Buckingham Palace in London, England, is not only the official residence of the Queen; over the years this sprawling palace has entertained countless heads of State from around the world, issued official statements during times of war, and as of late has become a major tourist attraction. Until recently Buckingham Palace was not available for public tours, and the only guests allowed in the palace were there by royal invitation. The Buckingham Palace of today, however, welcomes travelers in for a Buckingham Palace Tour 8 weeks out of the year. Much of the rest of the year, the royal family is in residence and often conducting official palace business.
Buckingham Palace history has not always been so prim,
however. In fact, the house, which forms the center of
the present palace, was first built for the Duke of Buckingham
in 1703 merely as a home. The royal family acquired the
house in 1762, when King George III purchased the structure
for use as a private retreat. It was his son, King George
IV, who converted the sizable house to the enormous Buckingham
Palace that is still present today. Buckingham Palace
History reflects that at the time, the cost of this expansion
was estimated to be one of the largest sums ever spent
on a palace to date.
Queen Victoria was the first member of the royal family to make Buckingham Palace the principal royal residence in 1837. It was also Queen Victoria and her husband, Prince Albert, who added a large eastern wing to the palace, increasing it to massive proportions. Queen Victoria was later to move to Windsor Castle following the death of her husband in 1861, and spent the remainder of her life in Windsor.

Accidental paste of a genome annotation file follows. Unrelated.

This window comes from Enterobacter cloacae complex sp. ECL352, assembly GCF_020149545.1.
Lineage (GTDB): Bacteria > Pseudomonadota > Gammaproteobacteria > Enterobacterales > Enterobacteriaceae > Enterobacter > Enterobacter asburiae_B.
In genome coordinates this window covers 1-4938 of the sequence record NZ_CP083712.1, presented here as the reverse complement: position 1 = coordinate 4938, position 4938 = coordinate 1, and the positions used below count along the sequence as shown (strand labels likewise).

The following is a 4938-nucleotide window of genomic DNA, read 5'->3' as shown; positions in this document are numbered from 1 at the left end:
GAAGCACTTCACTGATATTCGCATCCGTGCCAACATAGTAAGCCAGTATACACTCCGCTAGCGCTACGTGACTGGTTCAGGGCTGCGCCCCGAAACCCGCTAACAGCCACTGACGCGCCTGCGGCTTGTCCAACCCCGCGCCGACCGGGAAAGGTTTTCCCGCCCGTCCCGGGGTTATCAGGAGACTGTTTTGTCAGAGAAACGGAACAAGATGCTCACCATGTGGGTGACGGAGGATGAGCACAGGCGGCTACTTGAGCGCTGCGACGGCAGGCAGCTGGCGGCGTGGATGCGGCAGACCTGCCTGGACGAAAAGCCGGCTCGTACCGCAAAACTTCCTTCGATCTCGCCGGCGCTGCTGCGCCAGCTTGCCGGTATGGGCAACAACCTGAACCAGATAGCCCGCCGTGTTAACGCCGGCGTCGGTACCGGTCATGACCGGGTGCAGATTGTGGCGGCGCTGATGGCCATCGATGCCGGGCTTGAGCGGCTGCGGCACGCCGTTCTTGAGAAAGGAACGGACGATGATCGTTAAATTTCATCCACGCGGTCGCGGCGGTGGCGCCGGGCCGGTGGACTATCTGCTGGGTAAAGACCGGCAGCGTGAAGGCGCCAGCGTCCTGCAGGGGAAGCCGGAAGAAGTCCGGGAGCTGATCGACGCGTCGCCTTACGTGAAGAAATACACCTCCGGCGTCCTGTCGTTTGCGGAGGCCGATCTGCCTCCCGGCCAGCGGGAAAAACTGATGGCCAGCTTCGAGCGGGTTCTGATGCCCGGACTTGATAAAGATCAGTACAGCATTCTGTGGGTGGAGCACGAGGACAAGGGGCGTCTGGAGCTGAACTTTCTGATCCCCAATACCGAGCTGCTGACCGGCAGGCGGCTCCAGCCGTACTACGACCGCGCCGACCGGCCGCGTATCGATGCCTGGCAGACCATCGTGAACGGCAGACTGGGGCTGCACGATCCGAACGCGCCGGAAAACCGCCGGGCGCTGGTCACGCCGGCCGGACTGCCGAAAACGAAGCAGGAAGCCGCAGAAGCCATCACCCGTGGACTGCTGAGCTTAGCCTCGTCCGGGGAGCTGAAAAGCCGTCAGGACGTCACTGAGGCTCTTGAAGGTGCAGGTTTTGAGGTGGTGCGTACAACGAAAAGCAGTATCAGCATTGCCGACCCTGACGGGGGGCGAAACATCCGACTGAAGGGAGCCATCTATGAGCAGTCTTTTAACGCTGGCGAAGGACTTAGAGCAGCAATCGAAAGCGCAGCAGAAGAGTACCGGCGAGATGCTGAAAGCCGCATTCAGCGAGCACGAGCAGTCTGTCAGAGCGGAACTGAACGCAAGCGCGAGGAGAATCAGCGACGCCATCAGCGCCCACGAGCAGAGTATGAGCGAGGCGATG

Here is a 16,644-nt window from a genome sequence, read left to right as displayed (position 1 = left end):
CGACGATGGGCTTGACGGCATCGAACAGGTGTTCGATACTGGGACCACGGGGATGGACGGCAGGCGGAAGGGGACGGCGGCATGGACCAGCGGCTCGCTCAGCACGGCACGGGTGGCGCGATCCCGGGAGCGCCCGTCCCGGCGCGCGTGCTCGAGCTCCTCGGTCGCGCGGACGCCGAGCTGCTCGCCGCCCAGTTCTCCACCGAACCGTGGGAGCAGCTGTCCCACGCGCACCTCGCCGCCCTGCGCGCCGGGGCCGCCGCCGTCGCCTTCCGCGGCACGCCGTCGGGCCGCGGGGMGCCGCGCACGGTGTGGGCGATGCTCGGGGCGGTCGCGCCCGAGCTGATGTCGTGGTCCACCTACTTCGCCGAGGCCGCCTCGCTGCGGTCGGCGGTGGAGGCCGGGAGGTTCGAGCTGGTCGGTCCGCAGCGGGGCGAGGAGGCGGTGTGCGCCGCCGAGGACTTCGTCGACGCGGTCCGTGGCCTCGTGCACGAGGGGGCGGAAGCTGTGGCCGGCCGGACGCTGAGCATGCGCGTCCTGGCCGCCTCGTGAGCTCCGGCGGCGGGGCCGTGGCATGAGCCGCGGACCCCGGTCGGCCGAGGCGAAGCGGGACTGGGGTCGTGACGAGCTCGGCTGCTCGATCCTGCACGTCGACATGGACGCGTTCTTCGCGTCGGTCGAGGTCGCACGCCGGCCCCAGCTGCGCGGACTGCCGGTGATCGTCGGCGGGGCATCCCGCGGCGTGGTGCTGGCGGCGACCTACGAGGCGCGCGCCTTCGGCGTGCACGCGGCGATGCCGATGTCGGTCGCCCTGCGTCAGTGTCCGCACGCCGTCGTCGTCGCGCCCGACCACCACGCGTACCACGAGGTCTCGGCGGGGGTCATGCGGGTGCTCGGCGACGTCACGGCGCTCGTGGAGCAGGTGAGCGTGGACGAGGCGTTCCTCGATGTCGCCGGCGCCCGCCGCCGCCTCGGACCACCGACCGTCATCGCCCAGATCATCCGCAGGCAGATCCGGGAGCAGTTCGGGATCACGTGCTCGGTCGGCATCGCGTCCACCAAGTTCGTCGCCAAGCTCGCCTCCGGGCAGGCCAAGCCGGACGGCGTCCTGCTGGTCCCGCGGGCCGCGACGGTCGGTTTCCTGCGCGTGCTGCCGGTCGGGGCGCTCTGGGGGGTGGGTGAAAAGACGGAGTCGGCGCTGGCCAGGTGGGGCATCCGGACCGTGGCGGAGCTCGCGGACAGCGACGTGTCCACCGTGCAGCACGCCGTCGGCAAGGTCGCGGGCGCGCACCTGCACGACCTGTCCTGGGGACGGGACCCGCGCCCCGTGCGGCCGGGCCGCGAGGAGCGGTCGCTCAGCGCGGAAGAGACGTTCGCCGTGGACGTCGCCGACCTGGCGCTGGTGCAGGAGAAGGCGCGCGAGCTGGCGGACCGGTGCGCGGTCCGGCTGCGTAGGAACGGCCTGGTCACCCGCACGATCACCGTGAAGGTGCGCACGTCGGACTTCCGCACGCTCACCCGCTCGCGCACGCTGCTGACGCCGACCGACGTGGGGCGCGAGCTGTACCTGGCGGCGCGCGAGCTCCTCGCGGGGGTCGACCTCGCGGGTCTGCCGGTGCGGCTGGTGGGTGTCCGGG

The 20th century brought with it the reign of the current Queen, Elizabeth II, who agreed to open much of the palace up to the public for Buckingham Palace tours. A tour in Buckingham Palace will now take guests through the State Room, the Grand Staircase, the Throne Room, and the Picture Gallery that features many world-renowned works of art. A Buckingham Palace Tour may only be booked during an 8-week period spanning August and September each year, and tickets may be purchased in advance, or at the palace ticket office on Buckingham Palace Road. Ticket lines for a tour in Buckingham Palace tend to be quite long, so if you are know which day you plan to visit in advance, it is a good idea to purchase your tickets online or over the phone.
Another major Buckingham Palace attraction with a firm place in Buckingham Palace history is the Changing of the Guard. Changing of the Guard generally happens once a day at 11:30am, all year long. Tourists should note, however, that due to weather and various security precautions, the changing of the guard is sometimes cancelled at the last minute. Also, though the changing of the guard is often thought to be mostly ceremonial, the guard does in actuality serve and important security role. Security in and around the Palace is taken quite seriously.
Whether you plan to take a tour in Buckingham Palace
for a voyeuristic look at royal life throughout the ages,
or simply marvel at its huge stature from outside the
palace walls, guests of London will surely be impressed
by the magnificence of this historical place.